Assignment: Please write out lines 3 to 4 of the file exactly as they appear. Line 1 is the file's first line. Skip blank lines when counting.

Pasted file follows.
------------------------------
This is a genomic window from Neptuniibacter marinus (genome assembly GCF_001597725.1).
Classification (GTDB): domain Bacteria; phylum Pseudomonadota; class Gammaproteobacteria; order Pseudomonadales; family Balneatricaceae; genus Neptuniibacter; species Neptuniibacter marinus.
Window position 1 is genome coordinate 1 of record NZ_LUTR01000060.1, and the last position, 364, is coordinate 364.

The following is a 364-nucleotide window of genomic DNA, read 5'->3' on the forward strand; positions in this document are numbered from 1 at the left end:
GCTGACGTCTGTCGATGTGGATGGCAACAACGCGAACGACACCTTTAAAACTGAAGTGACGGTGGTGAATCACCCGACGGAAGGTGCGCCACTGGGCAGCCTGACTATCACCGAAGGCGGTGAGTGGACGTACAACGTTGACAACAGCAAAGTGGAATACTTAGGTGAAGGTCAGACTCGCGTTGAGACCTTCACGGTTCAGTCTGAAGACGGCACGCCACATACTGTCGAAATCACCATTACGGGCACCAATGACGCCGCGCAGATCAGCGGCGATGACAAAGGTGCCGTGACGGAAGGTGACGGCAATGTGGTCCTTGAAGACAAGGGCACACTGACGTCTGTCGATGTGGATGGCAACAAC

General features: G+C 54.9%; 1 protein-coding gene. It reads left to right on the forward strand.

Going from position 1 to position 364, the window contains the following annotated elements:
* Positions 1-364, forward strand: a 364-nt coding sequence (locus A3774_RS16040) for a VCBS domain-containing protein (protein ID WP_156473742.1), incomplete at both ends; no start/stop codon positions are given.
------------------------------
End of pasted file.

Window position 1 is genome coordinate 1 of record NZ_LUTR01000060.1, and the last position, 364, is coordinate 364.

The following is a 364-nucleotide window of genomic DNA, read 5'->3' on the forward strand; positions in this document are numbered from 1 at the left end: